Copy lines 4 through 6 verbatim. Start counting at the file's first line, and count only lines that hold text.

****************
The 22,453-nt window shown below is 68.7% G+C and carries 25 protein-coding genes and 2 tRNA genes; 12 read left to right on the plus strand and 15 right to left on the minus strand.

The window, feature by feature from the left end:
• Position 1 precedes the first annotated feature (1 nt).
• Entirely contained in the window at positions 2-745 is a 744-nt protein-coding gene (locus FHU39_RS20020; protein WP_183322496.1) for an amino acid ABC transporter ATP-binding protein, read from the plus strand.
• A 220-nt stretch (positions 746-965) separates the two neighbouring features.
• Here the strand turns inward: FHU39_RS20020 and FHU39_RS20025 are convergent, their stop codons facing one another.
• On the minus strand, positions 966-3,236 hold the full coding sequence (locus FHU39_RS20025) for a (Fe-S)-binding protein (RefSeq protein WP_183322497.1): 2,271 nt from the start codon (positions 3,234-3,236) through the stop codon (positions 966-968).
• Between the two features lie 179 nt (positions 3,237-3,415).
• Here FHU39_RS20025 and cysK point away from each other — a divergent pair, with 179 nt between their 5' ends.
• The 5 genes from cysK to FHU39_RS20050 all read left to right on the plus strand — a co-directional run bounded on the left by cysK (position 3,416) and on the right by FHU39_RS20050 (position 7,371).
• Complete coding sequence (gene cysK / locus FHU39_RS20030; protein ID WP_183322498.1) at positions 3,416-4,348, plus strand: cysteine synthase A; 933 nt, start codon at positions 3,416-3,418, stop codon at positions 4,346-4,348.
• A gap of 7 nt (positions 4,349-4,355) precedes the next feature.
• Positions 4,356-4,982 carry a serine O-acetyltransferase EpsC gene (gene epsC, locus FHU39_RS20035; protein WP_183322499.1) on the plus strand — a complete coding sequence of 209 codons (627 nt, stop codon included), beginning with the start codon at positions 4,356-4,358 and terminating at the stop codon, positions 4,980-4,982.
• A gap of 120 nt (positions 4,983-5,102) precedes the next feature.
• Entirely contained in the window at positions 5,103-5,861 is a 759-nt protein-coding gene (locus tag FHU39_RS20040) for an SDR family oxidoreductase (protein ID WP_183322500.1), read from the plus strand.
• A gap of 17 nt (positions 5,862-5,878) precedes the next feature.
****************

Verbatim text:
• Entirely contained in the window at positions 2-745 is a 744-nt protein-coding gene (locus FHU39_RS20020; protein WP_183322496.1) for an amino acid ABC transporter ATP-binding protein, read from the plus strand.
• A 220-nt stretch (positions 746-965) separates the two neighbouring features.
• Here the strand turns inward: FHU39_RS20020 and FHU39_RS20025 are convergent, their stop codons facing one another.